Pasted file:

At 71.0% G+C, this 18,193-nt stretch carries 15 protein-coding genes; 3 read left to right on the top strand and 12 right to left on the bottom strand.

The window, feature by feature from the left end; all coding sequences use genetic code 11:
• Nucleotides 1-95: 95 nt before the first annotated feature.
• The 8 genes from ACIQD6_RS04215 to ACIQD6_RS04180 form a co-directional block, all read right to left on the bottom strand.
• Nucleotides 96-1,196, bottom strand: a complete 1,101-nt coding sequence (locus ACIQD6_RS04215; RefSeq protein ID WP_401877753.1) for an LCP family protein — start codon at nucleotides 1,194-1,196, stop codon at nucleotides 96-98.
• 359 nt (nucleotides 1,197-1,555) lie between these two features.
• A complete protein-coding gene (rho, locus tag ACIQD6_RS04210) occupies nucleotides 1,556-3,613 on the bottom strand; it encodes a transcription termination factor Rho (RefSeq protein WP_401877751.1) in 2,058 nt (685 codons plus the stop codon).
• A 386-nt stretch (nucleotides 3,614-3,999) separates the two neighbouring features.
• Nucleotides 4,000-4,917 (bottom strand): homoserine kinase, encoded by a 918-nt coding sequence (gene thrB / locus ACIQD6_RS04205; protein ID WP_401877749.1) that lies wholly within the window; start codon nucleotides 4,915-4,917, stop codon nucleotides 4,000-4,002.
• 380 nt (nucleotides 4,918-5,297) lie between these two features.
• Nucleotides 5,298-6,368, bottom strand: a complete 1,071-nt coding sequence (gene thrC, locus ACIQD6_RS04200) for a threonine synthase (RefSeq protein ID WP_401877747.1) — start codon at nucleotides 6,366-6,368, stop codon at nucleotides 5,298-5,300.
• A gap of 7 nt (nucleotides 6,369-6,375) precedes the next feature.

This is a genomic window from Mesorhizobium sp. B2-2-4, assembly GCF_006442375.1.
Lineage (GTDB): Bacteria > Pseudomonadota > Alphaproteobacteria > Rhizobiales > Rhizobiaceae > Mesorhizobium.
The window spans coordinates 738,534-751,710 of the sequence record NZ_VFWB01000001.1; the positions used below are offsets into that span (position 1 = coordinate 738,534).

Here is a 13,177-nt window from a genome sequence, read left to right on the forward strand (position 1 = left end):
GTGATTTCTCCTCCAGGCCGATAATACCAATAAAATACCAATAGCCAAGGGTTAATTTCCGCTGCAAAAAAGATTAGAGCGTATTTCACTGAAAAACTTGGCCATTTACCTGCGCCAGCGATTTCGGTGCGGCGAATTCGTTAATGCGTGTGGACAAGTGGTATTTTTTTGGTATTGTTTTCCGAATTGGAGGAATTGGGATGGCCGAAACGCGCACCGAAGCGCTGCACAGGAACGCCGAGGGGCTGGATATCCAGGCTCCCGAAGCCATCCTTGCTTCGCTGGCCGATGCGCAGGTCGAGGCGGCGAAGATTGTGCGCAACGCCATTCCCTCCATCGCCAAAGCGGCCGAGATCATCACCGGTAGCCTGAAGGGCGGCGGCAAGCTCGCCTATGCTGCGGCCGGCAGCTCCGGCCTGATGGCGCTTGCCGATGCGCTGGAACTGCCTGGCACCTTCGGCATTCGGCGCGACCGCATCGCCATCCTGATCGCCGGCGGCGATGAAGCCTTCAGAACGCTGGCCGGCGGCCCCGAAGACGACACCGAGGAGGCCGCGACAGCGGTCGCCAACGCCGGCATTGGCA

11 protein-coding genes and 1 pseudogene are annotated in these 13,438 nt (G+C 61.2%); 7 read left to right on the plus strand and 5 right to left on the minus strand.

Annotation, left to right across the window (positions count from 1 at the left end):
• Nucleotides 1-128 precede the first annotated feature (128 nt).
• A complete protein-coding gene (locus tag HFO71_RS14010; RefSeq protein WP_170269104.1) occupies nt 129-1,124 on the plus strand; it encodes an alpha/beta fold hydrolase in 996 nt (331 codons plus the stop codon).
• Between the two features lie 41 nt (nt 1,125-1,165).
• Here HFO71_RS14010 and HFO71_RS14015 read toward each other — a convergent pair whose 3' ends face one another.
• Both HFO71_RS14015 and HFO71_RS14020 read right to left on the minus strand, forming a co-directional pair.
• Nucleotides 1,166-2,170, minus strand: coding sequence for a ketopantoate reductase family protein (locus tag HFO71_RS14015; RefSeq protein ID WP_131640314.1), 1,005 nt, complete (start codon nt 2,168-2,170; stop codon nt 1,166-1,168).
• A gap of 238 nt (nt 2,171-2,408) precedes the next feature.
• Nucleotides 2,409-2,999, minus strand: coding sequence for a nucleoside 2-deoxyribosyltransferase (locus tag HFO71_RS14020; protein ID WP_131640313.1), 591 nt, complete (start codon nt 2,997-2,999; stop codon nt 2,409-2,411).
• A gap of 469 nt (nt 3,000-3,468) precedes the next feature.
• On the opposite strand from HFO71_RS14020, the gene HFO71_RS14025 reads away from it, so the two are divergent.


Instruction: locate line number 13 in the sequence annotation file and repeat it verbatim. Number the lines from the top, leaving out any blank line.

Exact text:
This is a genomic window from Mesorhizobium sp. B2-2-4, assembly GCF_006442375.1.